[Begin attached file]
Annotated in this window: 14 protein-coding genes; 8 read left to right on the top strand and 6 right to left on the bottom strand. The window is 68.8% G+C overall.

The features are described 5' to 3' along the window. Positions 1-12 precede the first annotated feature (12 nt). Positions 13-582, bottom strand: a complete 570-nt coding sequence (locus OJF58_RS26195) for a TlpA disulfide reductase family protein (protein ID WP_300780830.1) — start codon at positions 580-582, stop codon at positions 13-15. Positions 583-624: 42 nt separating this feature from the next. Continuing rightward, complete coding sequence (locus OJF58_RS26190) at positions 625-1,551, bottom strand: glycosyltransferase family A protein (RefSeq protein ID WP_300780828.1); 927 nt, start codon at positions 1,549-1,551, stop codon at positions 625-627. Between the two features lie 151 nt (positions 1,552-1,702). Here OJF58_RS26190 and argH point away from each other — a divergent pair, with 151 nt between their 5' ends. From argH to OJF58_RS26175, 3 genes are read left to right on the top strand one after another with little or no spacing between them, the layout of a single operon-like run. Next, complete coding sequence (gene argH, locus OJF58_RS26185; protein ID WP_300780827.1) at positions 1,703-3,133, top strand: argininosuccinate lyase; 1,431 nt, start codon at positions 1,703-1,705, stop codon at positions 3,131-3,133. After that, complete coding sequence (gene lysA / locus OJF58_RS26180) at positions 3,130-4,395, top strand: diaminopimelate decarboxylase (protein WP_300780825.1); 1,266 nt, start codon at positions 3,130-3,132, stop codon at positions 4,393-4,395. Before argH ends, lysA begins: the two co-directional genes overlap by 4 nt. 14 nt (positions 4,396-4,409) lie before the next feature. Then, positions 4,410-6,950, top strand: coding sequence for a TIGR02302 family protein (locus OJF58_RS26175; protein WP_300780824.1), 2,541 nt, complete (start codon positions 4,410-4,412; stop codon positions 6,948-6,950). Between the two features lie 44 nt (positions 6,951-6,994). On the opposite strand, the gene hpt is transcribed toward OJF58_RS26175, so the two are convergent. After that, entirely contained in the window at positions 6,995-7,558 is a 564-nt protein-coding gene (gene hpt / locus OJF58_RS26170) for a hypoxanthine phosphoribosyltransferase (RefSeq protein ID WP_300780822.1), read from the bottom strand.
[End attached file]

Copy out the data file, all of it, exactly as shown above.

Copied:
Annotated in this window: 14 protein-coding genes; 8 read left to right on the top strand and 6 right to left on the bottom strand. The window is 68.8% G+C overall.

The features are described 5' to 3' along the window. Positions 1-12 precede the first annotated feature (12 nt). Positions 13-582, bottom strand: a complete 570-nt coding sequence (locus OJF58_RS26195) for a TlpA disulfide reductase family protein (protein ID WP_300780830.1) — start codon at positions 580-582, stop codon at positions 13-15. Positions 583-624: 42 nt separating this feature from the next. Continuing rightward, complete coding sequence (locus OJF58_RS26190) at positions 625-1,551, bottom strand: glycosyltransferase family A protein (RefSeq protein ID WP_300780828.1); 927 nt, start codon at positions 1,549-1,551, stop codon at positions 625-627. Between the two features lie 151 nt (positions 1,552-1,702). Here OJF58_RS26190 and argH point away from each other — a divergent pair, with 151 nt between their 5' ends. From argH to OJF58_RS26175, 3 genes are read left to right on the top strand one after another with little or no spacing between them, the layout of a single operon-like run. Next, complete coding sequence (gene argH, locus OJF58_RS26185; protein ID WP_300780827.1) at positions 1,703-3,133, top strand: argininosuccinate lyase; 1,431 nt, start codon at positions 1,703-1,705, stop codon at positions 3,131-3,133. After that, complete coding sequence (gene lysA / locus OJF58_RS26180) at positions 3,130-4,395, top strand: diaminopimelate decarboxylase (protein WP_300780825.1); 1,266 nt, start codon at positions 3,130-3,132, stop codon at positions 4,393-4,395. Before argH ends, lysA begins: the two co-directional genes overlap by 4 nt. 14 nt (positions 4,396-4,409) lie before the next feature. Then, positions 4,410-6,950, top strand: coding sequence for a TIGR02302 family protein (locus OJF58_RS26175; protein WP_300780824.1), 2,541 nt, complete (start codon positions 4,410-4,412; stop codon positions 6,948-6,950). Between the two features lie 44 nt (positions 6,951-6,994). On the opposite strand, the gene hpt is transcribed toward OJF58_RS26175, so the two are convergent. After that, entirely contained in the window at positions 6,995-7,558 is a 564-nt protein-coding gene (gene hpt / locus OJF58_RS26170) for a hypoxanthine phosphoribosyltransferase (RefSeq protein ID WP_300780822.1), read from the bottom strand.